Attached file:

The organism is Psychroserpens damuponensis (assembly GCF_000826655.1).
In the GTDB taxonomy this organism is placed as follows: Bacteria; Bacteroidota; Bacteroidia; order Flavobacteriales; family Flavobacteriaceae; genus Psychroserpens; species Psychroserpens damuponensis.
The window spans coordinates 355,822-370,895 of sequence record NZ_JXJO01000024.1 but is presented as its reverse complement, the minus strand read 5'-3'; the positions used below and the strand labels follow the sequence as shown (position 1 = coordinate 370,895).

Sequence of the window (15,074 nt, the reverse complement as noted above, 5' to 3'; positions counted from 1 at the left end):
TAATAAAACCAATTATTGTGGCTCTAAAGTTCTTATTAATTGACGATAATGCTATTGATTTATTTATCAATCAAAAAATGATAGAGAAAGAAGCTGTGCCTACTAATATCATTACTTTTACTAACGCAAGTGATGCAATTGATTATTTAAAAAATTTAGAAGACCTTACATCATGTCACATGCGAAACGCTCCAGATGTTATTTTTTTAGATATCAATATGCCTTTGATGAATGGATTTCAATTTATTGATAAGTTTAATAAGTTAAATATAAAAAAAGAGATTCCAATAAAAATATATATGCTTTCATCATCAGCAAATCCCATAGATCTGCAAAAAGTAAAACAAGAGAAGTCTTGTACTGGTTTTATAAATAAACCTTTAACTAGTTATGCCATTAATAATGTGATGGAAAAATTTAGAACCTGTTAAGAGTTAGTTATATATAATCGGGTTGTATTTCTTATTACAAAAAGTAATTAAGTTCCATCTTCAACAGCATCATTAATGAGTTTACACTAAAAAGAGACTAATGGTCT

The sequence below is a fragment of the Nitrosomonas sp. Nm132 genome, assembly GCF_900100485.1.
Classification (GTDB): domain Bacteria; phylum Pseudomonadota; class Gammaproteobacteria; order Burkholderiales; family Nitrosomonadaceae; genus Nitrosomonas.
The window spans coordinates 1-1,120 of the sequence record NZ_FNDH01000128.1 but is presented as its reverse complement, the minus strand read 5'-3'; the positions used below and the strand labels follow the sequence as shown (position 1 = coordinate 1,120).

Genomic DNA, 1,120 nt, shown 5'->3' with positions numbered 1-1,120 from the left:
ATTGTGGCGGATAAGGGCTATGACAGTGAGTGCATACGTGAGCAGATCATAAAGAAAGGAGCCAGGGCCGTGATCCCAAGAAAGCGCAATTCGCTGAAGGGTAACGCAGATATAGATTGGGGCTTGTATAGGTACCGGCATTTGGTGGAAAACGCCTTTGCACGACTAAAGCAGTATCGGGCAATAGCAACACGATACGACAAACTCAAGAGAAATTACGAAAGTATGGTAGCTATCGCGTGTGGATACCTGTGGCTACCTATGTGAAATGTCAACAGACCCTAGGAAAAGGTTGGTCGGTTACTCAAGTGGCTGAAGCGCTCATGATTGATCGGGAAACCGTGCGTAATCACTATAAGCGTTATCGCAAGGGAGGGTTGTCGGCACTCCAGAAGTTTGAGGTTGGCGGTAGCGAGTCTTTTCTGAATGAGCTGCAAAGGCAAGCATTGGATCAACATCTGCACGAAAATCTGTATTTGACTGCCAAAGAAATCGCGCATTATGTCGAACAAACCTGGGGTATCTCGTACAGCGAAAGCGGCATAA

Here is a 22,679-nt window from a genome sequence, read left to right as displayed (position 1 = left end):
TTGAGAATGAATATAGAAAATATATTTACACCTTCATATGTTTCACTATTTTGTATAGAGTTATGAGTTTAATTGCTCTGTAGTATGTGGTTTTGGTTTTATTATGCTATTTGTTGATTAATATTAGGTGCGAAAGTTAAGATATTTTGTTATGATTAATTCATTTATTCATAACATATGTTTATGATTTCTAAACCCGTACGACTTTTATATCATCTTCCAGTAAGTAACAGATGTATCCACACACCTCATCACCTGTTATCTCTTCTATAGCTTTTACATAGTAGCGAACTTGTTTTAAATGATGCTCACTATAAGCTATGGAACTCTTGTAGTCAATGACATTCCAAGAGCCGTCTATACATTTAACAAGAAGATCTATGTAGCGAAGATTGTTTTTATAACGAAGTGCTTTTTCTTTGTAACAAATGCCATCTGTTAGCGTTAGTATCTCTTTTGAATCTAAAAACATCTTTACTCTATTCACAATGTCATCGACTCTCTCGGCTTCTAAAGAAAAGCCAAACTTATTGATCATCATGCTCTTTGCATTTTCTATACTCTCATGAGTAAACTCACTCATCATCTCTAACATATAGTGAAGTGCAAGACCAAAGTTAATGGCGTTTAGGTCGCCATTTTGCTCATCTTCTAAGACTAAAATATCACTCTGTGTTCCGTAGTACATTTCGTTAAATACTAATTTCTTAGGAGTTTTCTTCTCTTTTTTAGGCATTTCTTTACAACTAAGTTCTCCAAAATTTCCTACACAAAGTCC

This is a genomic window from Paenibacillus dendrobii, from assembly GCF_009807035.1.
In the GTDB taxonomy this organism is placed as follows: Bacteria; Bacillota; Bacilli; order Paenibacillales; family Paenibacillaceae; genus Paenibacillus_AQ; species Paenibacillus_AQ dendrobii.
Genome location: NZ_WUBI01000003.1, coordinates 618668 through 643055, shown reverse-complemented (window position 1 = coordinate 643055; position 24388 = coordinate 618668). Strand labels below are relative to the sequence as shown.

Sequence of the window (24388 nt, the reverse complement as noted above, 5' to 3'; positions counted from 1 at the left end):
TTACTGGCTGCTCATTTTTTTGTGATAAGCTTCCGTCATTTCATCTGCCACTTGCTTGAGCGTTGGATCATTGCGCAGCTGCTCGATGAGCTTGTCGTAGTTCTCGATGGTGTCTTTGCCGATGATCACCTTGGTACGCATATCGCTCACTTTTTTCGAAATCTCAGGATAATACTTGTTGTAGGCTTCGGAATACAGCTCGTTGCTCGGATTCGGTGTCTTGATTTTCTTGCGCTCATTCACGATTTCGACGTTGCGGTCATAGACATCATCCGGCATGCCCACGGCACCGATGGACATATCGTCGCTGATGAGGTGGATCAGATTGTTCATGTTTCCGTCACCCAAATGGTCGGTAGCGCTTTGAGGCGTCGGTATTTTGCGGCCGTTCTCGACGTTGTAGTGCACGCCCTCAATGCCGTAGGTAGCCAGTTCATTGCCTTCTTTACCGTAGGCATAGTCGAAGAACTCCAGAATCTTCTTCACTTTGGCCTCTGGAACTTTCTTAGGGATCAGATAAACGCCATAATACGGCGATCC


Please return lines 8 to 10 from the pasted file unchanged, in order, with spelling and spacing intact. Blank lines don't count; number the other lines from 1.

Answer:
The window spans coordinates 1-1,120 of the sequence record NZ_FNDH01000128.1 but is presented as its reverse complement, the minus strand read 5'-3'; the positions used below and the strand labels follow the sequence as shown (position 1 = coordinate 1,120).

Genomic DNA, 1,120 nt, shown 5'->3' with positions numbered 1-1,120 from the left:
ATTGTGGCGGATAAGGGCTATGACAGTGAGTGCATACGTGAGCAGATCATAAAGAAAGGAGCCAGGGCCGTGATCCCAAGAAAGCGCAATTCGCTGAAGGGTAACGCAGATATAGATTGGGGCTTGTATAGGTACCGGCATTTGGTGGAAAACGCCTTTGCACGACTAAAGCAGTATCGGGCAATAGCAACACGATACGACAAACTCAAGAGAAATTACGAAAGTATGGTAGCTATCGCGTGTGGATACCTGTGGCTACCTATGTGAAATGTCAACAGACCCTAGGAAAAGGTTGGTCGGTTACTCAAGTGGCTGAAGCGCTCATGATTGATCGGGAAACCGTGCGTAATCACTATAAGCGTTATCGCAAGGGAGGGTTGTCGGCACTCCAGAAGTTTGAGGTTGGCGGTAGCGAGTCTTTTCTGAATGAGCTGCAAAGGCAAGCATTGGATCAACATCTGCACGAAAATCTGTATTTGACTGCCAAAGAAATCGCGCATTATGTCGAACAAACCTGGGGTATCTCGTACAGCGAAAGCGGCATAA